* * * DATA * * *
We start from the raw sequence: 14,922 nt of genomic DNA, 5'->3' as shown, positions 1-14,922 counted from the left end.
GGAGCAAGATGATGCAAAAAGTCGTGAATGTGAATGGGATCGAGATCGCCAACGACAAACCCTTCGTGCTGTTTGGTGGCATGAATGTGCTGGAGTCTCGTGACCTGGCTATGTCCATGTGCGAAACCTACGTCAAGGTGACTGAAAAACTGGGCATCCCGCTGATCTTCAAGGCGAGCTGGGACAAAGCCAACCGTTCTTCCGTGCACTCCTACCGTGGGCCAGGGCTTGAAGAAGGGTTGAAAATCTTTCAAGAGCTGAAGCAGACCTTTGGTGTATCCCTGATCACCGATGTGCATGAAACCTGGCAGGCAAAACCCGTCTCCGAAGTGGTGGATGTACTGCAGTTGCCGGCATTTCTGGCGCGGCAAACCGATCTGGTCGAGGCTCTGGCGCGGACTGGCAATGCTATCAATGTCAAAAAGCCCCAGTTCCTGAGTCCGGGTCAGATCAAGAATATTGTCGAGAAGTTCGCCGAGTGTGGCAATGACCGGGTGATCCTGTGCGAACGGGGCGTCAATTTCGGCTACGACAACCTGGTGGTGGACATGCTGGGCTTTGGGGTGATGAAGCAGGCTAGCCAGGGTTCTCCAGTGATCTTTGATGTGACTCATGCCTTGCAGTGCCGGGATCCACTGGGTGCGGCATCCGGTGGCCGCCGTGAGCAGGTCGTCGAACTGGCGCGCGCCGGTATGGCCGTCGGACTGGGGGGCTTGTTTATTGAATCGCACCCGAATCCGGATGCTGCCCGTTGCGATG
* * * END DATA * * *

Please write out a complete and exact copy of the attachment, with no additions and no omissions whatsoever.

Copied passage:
We start from the raw sequence: 14,922 nt of genomic DNA, 5'->3' as shown, positions 1-14,922 counted from the left end.
GGAGCAAGATGATGCAAAAAGTCGTGAATGTGAATGGGATCGAGATCGCCAACGACAAACCCTTCGTGCTGTTTGGTGGCATGAATGTGCTGGAGTCTCGTGACCTGGCTATGTCCATGTGCGAAACCTACGTCAAGGTGACTGAAAAACTGGGCATCCCGCTGATCTTCAAGGCGAGCTGGGACAAAGCCAACCGTTCTTCCGTGCACTCCTACCGTGGGCCAGGGCTTGAAGAAGGGTTGAAAATCTTTCAAGAGCTGAAGCAGACCTTTGGTGTATCCCTGATCACCGATGTGCATGAAACCTGGCAGGCAAAACCCGTCTCCGAAGTGGTGGATGTACTGCAGTTGCCGGCATTTCTGGCGCGGCAAACCGATCTGGTCGAGGCTCTGGCGCGGACTGGCAATGCTATCAATGTCAAAAAGCCCCAGTTCCTGAGTCCGGGTCAGATCAAGAATATTGTCGAGAAGTTCGCCGAGTGTGGCAATGACCGGGTGATCCTGTGCGAACGGGGCGTCAATTTCGGCTACGACAACCTGGTGGTGGACATGCTGGGCTTTGGGGTGATGAAGCAGGCTAGCCAGGGTTCTCCAGTGATCTTTGATGTGACTCATGCCTTGCAGTGCCGGGATCCACTGGGTGCGGCATCCGGTGGCCGCCGTGAGCAGGTCGTCGAACTGGCGCGCGCCGGTATGGCCGTCGGACTGGGGGGCTTGTTTATTGAATCGCACCCGAATCCGGATGCTGCCCGTTGCGATG